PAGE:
A: I’ve found Nashville to be one of the most welcoming and supportive communities I’ve ever experienced, both musically and personally. Many people think of Nashville as a Country Music town, but it really supports any musical style you can think of; Country, Blues, Rock, Jazz, Classical, you name it! It’s also one of the best places in the world for finding talented musicians and world class studios, producers, labels, lawyers, etc. All of this is a huge benefit when you are working as a professional musician, but can also present challenges for musicians who are not totally sure about their career goals and musical direction. In those cases, wading through the sea of options, pitches, venues, and false leads can make you dizzy, lost, and disillusioned.
“I think that in order to develop your skills in any art form, you need to have the right combination of genuine passion and strong character.”
Q: Perhaps in some unspecified amount of time, your musical career explodes—completely out of control in the best of ways—what does that look like for you?
A: My goal is to continue to make more music that is genuine to me, and that speaks to my listeners in a deep and profound way. Right now, as an independent musician, I fund my albums and tours directly from the interest that the fans show in my projects, collaborations, concerts, and sound. I would love to continue to grow all of these aspects of my career and have a fan-base and listenership that can allow me to create ever-bigger and more meaningful art. My belief is that if I am always trying to put out honest and positive music, then that message between the notes will take root and grow in the worldwide music market. That’s what success looks like to me.
Q: You get to collaborate with anyone of your choosing. Who is it?
A: I would love to collaborate with Jack White. I’m a big fan of his, and admire how he has worked to bring back Roots Music into the popular consciousness of a new generation of listeners. He has also played a huge role in the re-popularization of vinyl, and on top of all of that, he’s just a hell of a musician with a huge range of styles.
Q: Your favorite album of all time? (Yup, you gotta choose one.)
A: If you asked me that question every day, you’d probably get a different answer from me each time. But I can tell you how I feel today! I’d have to say Jimi Hendrix’s “Blues” album. It’s a compilation album of some of Jimi Hendrix’s best blues tracks. Some are well known, and some are very rare live and previously unreleased takes. That album had an enormous impact on my playing style as a guitarist, and is like a blueprint for how someone can take a Roots Blues vocabulary, and paint a completely unique masterpiece by merging traditional techniques with a modern unorthodox style and approach.
Q: Your favorite song of all time? (Again, only one!)
A: Since I’m talking about the Jimi Hendrix “Blues” album, I’ll pick a song off of that album. There is a completely instrumental version of “Born Under a Bad Sign” by Jimi that blows my mind every time I hear it. I’ve probably listened to it a thousand times, and each time it brings new inspiration to me. It’s a very unadorned track with just bass, drums, and Hendrix soloing. For me, it’s comparable to stepping into Jimi’s mind, and seeing the inner workings of his approach to guitar. It’s a long, slow, stream of an exploration of consciousness, via psychedelic blues rock guitar, that’s perfect in its raw communicative power and simplicity.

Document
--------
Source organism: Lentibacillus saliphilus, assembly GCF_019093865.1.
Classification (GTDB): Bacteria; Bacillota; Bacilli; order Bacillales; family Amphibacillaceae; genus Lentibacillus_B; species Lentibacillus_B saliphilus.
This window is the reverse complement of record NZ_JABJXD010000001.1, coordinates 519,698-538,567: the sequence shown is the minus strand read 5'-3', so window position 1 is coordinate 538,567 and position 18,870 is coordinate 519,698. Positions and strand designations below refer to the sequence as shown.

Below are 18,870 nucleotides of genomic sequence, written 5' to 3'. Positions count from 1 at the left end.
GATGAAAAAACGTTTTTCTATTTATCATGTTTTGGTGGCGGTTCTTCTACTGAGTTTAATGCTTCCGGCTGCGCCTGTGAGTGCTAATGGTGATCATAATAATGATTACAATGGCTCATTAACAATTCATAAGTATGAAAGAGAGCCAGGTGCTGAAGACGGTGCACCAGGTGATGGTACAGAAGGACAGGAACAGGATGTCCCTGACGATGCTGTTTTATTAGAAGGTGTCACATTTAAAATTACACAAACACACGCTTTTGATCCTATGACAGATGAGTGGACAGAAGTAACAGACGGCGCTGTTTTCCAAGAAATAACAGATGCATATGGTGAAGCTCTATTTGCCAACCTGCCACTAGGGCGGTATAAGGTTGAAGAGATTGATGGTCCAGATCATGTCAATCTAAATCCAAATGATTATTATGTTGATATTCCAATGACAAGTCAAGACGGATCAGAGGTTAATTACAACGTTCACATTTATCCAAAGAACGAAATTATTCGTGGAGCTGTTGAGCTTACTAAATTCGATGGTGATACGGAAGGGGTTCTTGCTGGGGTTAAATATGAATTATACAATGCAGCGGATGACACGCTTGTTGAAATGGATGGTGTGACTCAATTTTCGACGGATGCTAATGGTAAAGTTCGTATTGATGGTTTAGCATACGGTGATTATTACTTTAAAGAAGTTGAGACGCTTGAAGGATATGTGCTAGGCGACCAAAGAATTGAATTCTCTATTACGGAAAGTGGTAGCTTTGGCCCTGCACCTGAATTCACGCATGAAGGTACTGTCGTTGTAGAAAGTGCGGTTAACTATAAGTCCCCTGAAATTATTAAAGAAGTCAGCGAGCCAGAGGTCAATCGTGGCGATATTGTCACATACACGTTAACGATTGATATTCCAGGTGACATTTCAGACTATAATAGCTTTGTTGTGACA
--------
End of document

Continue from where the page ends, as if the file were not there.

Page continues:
Q: What would you like fans to know about you that they’re most likely unaware of?
A: Although I generally play Roots music, Blues, Americana, and similar styles, I am a fan of almost all of the music that I hear on a daily basis. I love all genres and even consider the sounds of nature and everyday life to be as beautiful as organized music. If I’m at the beach, or a lake, or in the middle of a bustling city, I try and hear all of the sounds around me as they weave together into a random symphony. It’s amazing how much sound you actually “zone out” on a daily basis, and if you take a moment to re-calibrate your ears and listen for all of the nuances of sound around you, then you realize how much beauty and information you are normally missing.
Q: Anything else you’d like to add?
A: I am very excited about my upcoming album, Drivin’ It Down. I’m recording it now, and it will be my first album to feature guest musicians, and will have a full-band, high-octane Roots Blues vibe. On my previous two albums, I personally recorded every instrument on every song. Drivin’ It Down will feature some of Nashville’s best, along with exciting guest artists that are coming in from all over, to put their magic down in the studio with me. You can check out more about this album project (and get your order in!), HERE.
Listen to/watch Crankin’ it Up by Justin Johnson:
Share Justin Johnson with your people: